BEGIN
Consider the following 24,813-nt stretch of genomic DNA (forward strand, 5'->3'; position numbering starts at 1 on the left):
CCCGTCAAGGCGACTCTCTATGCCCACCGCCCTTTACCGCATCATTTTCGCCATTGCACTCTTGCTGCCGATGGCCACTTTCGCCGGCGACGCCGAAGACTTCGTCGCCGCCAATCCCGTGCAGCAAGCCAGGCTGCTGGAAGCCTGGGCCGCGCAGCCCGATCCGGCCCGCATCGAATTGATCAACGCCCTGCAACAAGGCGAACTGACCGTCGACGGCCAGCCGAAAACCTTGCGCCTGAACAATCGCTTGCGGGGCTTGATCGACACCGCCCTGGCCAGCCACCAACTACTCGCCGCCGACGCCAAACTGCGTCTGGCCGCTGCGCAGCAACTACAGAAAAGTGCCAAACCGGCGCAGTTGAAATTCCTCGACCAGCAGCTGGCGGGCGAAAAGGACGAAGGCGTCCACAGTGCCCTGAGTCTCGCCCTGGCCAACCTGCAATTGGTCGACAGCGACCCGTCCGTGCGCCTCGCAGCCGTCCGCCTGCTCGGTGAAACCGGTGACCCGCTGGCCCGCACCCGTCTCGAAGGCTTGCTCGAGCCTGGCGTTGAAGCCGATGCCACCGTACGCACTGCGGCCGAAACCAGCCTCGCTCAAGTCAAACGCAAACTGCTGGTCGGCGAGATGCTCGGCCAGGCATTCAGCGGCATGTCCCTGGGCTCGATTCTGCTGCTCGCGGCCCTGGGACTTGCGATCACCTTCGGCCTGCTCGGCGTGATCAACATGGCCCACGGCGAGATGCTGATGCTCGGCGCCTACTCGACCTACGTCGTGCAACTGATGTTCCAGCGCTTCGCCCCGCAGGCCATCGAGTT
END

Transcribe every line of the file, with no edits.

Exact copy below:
Consider the following 24,813-nt stretch of genomic DNA (forward strand, 5'->3'; position numbering starts at 1 on the left):
CCCGTCAAGGCGACTCTCTATGCCCACCGCCCTTTACCGCATCATTTTCGCCATTGCACTCTTGCTGCCGATGGCCACTTTCGCCGGCGACGCCGAAGACTTCGTCGCCGCCAATCCCGTGCAGCAAGCCAGGCTGCTGGAAGCCTGGGCCGCGCAGCCCGATCCGGCCCGCATCGAATTGATCAACGCCCTGCAACAAGGCGAACTGACCGTCGACGGCCAGCCGAAAACCTTGCGCCTGAACAATCGCTTGCGGGGCTTGATCGACACCGCCCTGGCCAGCCACCAACTACTCGCCGCCGACGCCAAACTGCGTCTGGCCGCTGCGCAGCAACTACAGAAAAGTGCCAAACCGGCGCAGTTGAAATTCCTCGACCAGCAGCTGGCGGGCGAAAAGGACGAAGGCGTCCACAGTGCCCTGAGTCTCGCCCTGGCCAACCTGCAATTGGTCGACAGCGACCCGTCCGTGCGCCTCGCAGCCGTCCGCCTGCTCGGTGAAACCGGTGACCCGCTGGCCCGCACCCGTCTCGAAGGCTTGCTCGAGCCTGGCGTTGAAGCCGATGCCACCGTACGCACTGCGGCCGAAACCAGCCTCGCTCAAGTCAAACGCAAACTGCTGGTCGGCGAGATGCTCGGCCAGGCATTCAGCGGCATGTCCCTGGGCTCGATTCTGCTGCTCGCGGCCCTGGGACTTGCGATCACCTTCGGCCTGCTCGGCGTGATCAACATGGCCCACGGCGAGATGCTGATGCTCGGCGCCTACTCGACCTACGTCGTGCAACTGATGTTCCAGCGCTTCGCCCCGCAGGCCATCGAGTT